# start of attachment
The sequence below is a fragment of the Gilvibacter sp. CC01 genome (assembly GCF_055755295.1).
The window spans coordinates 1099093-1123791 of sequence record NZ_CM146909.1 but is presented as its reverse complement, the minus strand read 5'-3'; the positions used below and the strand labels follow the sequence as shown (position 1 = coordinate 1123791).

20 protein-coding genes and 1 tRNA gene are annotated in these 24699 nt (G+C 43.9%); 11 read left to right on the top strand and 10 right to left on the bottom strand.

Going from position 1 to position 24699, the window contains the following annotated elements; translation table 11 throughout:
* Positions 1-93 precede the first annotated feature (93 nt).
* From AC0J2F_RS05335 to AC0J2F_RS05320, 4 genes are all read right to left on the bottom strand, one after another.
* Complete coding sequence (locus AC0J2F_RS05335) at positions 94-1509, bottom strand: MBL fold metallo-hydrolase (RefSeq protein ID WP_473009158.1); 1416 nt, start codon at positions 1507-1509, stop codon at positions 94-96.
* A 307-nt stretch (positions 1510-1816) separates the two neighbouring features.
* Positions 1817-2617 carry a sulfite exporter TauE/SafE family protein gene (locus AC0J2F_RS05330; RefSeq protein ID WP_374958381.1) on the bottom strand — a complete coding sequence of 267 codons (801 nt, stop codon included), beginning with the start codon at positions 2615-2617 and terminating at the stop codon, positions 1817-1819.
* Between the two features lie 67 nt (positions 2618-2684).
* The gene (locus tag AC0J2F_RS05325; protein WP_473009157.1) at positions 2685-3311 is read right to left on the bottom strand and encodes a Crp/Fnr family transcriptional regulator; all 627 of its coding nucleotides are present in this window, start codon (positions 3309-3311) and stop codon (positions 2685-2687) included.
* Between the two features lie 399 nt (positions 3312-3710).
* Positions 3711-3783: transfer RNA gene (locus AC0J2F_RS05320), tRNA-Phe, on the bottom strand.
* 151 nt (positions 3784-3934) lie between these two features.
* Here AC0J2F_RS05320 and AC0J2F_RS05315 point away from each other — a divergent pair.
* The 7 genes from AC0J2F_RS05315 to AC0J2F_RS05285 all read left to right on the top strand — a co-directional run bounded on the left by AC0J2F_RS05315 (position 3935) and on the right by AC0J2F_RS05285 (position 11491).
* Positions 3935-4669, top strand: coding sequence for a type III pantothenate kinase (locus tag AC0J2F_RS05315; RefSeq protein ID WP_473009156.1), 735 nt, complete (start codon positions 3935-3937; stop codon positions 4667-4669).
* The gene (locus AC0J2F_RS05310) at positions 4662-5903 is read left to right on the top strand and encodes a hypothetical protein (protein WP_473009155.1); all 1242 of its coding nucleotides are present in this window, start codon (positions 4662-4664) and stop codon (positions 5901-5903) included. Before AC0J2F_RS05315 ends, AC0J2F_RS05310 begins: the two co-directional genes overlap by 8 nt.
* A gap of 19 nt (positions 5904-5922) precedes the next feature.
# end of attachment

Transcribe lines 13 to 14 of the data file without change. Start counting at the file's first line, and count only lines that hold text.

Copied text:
* Positions 3711-3783: transfer RNA gene (locus AC0J2F_RS05320), tRNA-Phe, on the bottom strand.
* 151 nt (positions 3784-3934) lie between these two features.